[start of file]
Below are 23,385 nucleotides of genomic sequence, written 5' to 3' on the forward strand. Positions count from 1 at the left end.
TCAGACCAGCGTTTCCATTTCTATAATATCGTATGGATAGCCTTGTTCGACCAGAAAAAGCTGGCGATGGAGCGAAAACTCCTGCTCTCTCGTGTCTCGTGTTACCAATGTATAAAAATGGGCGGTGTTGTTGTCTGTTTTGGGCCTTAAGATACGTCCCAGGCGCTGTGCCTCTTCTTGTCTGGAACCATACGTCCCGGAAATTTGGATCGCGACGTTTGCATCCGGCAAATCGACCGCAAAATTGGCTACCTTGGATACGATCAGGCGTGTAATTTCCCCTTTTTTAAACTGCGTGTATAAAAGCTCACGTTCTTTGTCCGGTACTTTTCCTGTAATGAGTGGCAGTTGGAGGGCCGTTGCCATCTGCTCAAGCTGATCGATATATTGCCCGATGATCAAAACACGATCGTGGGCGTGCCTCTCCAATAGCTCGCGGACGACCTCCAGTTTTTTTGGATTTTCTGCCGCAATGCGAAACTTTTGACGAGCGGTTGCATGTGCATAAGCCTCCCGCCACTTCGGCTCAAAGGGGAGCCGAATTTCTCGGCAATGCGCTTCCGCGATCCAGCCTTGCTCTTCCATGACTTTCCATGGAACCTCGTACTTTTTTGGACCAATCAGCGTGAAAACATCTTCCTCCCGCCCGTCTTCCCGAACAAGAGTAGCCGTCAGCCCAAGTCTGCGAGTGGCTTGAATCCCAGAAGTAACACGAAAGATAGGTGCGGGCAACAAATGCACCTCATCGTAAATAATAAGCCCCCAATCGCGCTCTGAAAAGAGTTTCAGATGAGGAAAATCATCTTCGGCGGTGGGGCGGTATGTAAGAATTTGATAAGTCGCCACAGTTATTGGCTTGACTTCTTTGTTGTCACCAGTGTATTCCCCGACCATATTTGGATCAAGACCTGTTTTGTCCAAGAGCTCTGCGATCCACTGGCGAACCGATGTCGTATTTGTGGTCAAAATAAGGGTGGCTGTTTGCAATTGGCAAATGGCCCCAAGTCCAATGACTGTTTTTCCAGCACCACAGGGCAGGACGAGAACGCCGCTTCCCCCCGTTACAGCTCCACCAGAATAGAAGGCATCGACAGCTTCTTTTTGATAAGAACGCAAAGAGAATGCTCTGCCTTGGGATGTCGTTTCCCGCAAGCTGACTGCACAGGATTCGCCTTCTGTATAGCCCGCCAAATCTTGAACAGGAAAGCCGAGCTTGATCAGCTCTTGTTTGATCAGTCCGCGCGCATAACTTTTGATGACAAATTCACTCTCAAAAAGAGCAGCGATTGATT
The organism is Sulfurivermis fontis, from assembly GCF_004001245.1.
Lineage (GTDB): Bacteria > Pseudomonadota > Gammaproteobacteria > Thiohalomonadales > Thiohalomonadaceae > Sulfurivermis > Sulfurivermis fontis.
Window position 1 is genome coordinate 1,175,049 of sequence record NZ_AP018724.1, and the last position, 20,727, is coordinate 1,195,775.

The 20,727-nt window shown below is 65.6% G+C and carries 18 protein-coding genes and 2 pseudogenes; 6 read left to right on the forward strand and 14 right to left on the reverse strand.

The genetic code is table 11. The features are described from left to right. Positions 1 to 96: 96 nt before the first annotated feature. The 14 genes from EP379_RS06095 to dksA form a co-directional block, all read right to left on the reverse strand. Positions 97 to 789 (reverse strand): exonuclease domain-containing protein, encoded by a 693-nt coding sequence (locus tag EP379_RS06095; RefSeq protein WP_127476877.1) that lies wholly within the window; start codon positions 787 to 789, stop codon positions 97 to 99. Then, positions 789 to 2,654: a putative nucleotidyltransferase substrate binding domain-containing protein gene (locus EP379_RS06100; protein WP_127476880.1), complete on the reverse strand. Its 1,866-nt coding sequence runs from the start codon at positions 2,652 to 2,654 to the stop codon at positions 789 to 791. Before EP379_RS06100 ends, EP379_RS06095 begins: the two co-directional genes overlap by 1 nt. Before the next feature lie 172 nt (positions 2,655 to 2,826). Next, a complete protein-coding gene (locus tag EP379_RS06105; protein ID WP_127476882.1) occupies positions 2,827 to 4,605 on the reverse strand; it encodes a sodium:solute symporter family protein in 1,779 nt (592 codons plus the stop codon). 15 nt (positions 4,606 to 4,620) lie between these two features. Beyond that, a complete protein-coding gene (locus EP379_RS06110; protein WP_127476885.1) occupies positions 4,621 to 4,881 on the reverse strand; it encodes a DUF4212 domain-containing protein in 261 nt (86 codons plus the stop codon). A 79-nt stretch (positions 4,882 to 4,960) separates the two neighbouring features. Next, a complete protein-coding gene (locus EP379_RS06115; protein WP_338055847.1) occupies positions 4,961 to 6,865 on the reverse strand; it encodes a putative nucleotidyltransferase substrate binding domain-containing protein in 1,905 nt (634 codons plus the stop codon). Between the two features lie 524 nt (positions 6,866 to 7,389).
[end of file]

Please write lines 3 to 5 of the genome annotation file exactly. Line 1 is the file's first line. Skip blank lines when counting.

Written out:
The organism is Sulfurivermis fontis, from assembly GCF_004001245.1.
Lineage (GTDB): Bacteria > Pseudomonadota > Gammaproteobacteria > Thiohalomonadales > Thiohalomonadaceae > Sulfurivermis > Sulfurivermis fontis.
Window position 1 is genome coordinate 1,175,049 of sequence record NZ_AP018724.1, and the last position, 20,727, is coordinate 1,195,775.